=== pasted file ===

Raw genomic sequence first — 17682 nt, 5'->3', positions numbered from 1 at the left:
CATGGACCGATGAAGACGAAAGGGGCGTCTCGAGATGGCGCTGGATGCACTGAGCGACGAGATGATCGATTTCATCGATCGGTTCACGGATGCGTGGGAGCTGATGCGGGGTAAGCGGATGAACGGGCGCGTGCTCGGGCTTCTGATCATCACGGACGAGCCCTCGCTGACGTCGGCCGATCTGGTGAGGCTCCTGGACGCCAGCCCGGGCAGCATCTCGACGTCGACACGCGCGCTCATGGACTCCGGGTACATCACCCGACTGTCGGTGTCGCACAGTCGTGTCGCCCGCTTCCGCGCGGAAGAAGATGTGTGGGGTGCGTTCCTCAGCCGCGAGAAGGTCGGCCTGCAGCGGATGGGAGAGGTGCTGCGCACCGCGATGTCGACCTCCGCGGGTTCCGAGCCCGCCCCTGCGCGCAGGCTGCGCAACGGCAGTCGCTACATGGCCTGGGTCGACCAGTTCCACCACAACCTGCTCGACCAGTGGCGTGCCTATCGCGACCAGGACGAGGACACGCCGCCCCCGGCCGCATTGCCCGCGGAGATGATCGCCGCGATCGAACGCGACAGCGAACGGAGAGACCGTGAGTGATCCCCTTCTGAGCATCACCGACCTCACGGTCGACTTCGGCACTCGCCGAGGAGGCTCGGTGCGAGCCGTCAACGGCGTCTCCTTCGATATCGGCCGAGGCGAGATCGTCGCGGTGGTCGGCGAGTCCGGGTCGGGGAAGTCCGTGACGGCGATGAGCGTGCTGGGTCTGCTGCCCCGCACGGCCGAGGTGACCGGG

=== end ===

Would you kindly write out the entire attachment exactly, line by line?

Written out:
Raw genomic sequence first — 17682 nt, 5'->3', positions numbered from 1 at the left:
CATGGACCGATGAAGACGAAAGGGGCGTCTCGAGATGGCGCTGGATGCACTGAGCGACGAGATGATCGATTTCATCGATCGGTTCACGGATGCGTGGGAGCTGATGCGGGGTAAGCGGATGAACGGGCGCGTGCTCGGGCTTCTGATCATCACGGACGAGCCCTCGCTGACGTCGGCCGATCTGGTGAGGCTCCTGGACGCCAGCCCGGGCAGCATCTCGACGTCGACACGCGCGCTCATGGACTCCGGGTACATCACCCGACTGTCGGTGTCGCACAGTCGTGTCGCCCGCTTCCGCGCGGAAGAAGATGTGTGGGGTGCGTTCCTCAGCCGCGAGAAGGTCGGCCTGCAGCGGATGGGAGAGGTGCTGCGCACCGCGATGTCGACCTCCGCGGGTTCCGAGCCCGCCCCTGCGCGCAGGCTGCGCAACGGCAGTCGCTACATGGCCTGGGTCGACCAGTTCCACCACAACCTGCTCGACCAGTGGCGTGCCTATCGCGACCAGGACGAGGACACGCCGCCCCCGGCCGCATTGCCCGCGGAGATGATCGCCGCGATCGAACGCGACAGCGAACGGAGAGACCGTGAGTGATCCCCTTCTGAGCATCACCGACCTCACGGTCGACTTCGGCACTCGCCGAGGAGGCTCGGTGCGAGCCGTCAACGGCGTCTCCTTCGATATCGGCCGAGGCGAGATCGTCGCGGTGGTCGGCGAGTCCGGGTCGGGGAAGTCCGTGACGGCGATGAGCGTGCTGGGTCTGCTGCCCCGCACGGCCGAGGTGACCGGG